This ten-episode series definitely struck a real chord with me, capturing the zeitgeist of an era that I remember as if it were yesterday. Good Girls Revolt demonstrates what the “glass ceiling” looked like to the young career “girls” of the times, convincingly portrayed by the appealing trio of Angelson, Darke, and Camp. Complete with period music, wardrobes, and hairstyles, lots of pot, and a sea of Teletype and manual typewriters (!), GGR takes its viewers back to the “make love not war” era, the same time period occupied by the smash television series Mad Men. Younger viewers  unfamiliar with the struggles of the 1960s might find the dramatic treatment of emerging feminism somewhat heavy-handed and shrill but the team of writers and directors are pretty faithful to conveying the way it was. Although Season 1 was generally well received, the series was not renewed. Hopefully, another network might pick up this show for a Season 2, as it is that good.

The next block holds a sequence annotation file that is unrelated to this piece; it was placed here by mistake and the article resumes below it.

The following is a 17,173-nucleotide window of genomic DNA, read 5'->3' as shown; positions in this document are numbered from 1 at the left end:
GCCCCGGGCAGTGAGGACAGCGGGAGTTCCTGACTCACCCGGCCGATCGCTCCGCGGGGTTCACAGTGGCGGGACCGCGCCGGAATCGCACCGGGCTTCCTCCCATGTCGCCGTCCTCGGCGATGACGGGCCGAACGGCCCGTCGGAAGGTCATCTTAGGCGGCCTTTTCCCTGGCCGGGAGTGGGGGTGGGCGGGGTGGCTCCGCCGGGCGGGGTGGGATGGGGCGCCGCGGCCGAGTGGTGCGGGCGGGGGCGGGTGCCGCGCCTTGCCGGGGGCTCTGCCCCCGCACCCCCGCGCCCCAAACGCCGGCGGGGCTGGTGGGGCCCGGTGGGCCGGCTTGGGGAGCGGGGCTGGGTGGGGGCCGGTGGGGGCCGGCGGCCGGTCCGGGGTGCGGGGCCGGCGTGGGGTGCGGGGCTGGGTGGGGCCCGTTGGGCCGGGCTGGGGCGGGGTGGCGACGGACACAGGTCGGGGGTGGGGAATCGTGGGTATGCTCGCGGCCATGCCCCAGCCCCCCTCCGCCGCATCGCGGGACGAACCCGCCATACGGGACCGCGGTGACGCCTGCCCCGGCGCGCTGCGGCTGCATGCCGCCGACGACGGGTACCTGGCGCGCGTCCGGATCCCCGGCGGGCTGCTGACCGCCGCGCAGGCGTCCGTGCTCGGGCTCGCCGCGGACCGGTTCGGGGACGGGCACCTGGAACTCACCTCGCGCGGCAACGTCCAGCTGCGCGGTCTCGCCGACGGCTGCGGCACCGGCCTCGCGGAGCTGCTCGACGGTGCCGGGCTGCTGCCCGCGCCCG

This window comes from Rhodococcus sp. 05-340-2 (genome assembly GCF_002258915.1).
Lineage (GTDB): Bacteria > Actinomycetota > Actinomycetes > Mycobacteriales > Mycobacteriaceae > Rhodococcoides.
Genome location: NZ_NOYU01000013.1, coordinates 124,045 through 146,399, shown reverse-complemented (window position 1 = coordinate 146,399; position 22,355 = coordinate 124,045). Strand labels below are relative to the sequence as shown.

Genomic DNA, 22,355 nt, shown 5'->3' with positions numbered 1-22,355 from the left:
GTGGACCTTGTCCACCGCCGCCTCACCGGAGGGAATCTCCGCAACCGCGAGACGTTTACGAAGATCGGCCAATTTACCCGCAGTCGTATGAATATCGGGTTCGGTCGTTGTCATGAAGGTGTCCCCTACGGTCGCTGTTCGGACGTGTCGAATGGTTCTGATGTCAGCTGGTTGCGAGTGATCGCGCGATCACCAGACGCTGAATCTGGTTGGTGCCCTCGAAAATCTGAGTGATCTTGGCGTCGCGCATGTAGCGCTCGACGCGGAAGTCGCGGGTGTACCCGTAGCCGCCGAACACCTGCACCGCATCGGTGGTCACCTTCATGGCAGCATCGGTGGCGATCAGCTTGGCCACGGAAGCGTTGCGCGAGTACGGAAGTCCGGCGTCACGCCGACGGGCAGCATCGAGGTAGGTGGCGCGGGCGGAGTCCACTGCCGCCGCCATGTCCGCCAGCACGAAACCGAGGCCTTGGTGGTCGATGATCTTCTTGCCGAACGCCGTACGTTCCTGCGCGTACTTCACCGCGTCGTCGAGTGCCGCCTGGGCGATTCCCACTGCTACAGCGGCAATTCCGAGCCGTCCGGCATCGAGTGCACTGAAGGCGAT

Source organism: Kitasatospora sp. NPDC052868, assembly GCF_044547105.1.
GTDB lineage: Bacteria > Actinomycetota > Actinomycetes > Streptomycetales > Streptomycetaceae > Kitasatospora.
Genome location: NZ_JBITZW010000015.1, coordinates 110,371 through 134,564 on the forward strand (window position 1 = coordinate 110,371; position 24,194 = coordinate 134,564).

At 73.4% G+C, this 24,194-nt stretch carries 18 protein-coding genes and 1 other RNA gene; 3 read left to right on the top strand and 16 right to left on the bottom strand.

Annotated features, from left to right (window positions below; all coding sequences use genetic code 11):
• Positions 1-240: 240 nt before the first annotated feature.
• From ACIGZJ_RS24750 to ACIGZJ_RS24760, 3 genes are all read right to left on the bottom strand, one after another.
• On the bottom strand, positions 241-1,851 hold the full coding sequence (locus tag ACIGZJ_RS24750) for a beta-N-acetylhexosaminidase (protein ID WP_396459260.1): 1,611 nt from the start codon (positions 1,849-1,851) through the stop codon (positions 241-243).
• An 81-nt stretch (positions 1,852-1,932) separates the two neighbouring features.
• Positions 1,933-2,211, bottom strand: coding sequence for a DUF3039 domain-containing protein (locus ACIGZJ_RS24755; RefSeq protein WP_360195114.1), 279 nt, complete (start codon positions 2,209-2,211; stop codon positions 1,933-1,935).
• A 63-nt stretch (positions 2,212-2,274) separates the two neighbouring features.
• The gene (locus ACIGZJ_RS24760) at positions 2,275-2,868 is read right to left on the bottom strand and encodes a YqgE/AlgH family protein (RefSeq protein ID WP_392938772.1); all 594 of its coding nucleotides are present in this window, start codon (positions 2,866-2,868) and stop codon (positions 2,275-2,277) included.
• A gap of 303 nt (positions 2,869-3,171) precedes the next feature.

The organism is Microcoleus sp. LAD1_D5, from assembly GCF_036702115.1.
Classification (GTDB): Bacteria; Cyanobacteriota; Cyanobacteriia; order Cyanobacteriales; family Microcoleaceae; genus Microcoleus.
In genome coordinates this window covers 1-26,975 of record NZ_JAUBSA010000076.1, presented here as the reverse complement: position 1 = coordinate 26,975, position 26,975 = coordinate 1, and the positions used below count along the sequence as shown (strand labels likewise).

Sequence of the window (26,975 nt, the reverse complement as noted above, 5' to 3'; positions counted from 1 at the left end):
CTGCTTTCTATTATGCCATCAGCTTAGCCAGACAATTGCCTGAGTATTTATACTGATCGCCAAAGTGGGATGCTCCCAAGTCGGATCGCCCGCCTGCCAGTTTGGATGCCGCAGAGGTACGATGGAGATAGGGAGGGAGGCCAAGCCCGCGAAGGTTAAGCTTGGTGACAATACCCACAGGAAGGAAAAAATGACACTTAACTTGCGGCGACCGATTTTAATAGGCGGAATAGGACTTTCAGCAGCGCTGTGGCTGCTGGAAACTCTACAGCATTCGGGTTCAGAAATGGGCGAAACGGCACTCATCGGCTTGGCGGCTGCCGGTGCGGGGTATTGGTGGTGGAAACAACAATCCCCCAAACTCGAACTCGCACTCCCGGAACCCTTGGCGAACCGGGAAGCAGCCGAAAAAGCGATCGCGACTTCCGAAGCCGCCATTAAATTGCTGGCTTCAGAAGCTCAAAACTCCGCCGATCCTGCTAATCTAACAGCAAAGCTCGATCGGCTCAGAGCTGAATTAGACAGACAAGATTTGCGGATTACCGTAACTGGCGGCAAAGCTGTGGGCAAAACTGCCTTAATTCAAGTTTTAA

Good Girls Revolt: Season One (TheaterByte TV Series Review)
3.5 / 5 TheaterByte Rating
{{ reviewsOverall }} / 5 User Rating (0 votes)
Dana CalvoShow Creator
28 Oct. 2016Original Release Date
Amazon Prime VideoNetwork/Streaming Service
55 Mins.Ep. Run Time
10No. Eps.
Amazon Studios | Sony Pictures Television | TriStar TelevisionStudio/Distributor
TV-MA (Sexual Situations, Adult Language, Nudity)Rating Certificate
The Creative Content
Summary
A well-crafted recreation of the emerging women's movement that changed the workplace forever.
What people say... Login to rate
Order by:

Be the first to leave a review.

User Avatar User Avatar
Verified
{{{ review.rating_title }}}